400 pages, 9.41 × 7.24 × 0.98 in
November 7, 2013
The following ISBNs are associated with this title:
ISBN - 10: 1444714856
ISBN - 13: 9781444714852
From the Publisher
Rome has ruled Syria for over three centuries. But now the weakened empire faces a desperate threat: Queen Zenobia of Palmyra has turned her Roman-trained army against her former masters and the once invincible legions have been crushed. Arabia, Palestine and Egypt have fallen and now Antioch, Syria's capital, stands exposed.
Cassius Corbulo is a young intelligence agent fresh from officer training. He has been assigned the menial task of rounding up wounded legionaries but then urgent new orders arrive. He is the only ranking Roman officer left in the line of the Palmyran advance. He must take command of the fort of Alauran, the last stronghold still in Roman hands, and hold it against the enemy until reinforcements arrive.
What Cassius finds at Alauran would daunt the most seasoned veteran, let alone a nineteen year old with no experience of war. A mere scattering of divided and demoralised legionaries remain, backed up by some fractious Syrian auxiliaries and a drunken Praetorian Guardsman. With the Palmyrans just days away, Cassius must somehow find the discipline, resourcefulness and courage to organise the garrison, save Alauran and secure Rome's eastern frontier...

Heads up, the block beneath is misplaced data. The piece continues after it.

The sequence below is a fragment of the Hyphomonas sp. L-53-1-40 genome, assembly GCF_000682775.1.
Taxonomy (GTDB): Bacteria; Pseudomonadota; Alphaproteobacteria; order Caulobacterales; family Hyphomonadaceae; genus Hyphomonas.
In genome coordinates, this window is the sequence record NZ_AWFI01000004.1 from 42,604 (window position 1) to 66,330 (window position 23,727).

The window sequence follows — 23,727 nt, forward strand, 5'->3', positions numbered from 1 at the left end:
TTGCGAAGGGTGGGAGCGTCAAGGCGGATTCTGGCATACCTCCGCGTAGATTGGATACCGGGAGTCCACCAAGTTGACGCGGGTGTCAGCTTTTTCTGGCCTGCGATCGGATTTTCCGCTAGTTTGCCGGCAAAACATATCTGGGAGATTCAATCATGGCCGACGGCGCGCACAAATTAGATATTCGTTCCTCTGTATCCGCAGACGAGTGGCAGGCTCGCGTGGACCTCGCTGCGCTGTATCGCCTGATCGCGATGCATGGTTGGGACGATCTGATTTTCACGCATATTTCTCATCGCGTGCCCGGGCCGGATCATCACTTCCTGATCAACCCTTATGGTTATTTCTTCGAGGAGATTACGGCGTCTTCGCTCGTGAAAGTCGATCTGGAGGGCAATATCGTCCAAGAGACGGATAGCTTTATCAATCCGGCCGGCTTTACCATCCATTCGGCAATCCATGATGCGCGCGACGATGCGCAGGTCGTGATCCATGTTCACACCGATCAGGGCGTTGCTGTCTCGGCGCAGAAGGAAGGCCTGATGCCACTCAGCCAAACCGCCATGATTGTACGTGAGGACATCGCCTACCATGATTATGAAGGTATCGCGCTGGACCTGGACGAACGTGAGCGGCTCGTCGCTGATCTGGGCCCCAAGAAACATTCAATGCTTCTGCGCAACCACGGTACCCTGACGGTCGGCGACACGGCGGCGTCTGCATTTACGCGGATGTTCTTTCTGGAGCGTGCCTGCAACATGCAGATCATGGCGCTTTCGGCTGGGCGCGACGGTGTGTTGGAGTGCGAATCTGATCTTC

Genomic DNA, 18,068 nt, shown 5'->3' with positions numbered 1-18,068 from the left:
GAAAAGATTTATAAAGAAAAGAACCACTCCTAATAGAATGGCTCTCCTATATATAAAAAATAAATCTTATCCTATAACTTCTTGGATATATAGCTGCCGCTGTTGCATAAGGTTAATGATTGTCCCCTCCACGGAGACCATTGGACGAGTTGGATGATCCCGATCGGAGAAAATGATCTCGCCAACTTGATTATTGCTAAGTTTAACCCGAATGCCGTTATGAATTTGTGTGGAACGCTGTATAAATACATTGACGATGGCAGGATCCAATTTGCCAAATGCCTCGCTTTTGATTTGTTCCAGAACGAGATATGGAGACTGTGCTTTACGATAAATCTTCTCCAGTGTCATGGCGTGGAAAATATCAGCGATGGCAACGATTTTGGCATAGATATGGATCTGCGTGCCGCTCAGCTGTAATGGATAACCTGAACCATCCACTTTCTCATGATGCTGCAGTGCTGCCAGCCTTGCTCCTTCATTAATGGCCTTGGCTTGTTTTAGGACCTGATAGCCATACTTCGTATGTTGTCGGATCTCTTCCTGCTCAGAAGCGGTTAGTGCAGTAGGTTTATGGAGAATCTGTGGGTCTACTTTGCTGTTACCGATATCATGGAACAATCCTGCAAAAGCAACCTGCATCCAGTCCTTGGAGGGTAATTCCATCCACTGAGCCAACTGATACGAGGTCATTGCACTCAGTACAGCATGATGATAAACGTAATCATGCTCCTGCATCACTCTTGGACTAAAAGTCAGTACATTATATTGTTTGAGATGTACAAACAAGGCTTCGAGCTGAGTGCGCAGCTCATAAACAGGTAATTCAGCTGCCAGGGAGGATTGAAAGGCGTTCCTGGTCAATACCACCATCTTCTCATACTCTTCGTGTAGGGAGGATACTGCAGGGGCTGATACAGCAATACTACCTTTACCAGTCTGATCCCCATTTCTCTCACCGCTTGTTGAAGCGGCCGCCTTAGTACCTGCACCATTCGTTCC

About the Author
Nick Brown grew up in Norfolk and later studied history at the University of Sussex. In 2000 he embarked on a PGCE course at the University of Exeter and began a career as a teacher of humanities and English. For the last five years he has been working at an international school in Warsaw. He has been writing since his early twenties, focusing initially on screenplays.Agent of Romeis his first novel.
'Brown's intelligent and exhilarating story excels in its perfect pace, vivid combat sequences and superb characterisation. The Siege delivers a thrilling coming-of-age adventure with an unlikely but likeable hero whose exploits are set to win an army of fans'-Lancashire Evening Post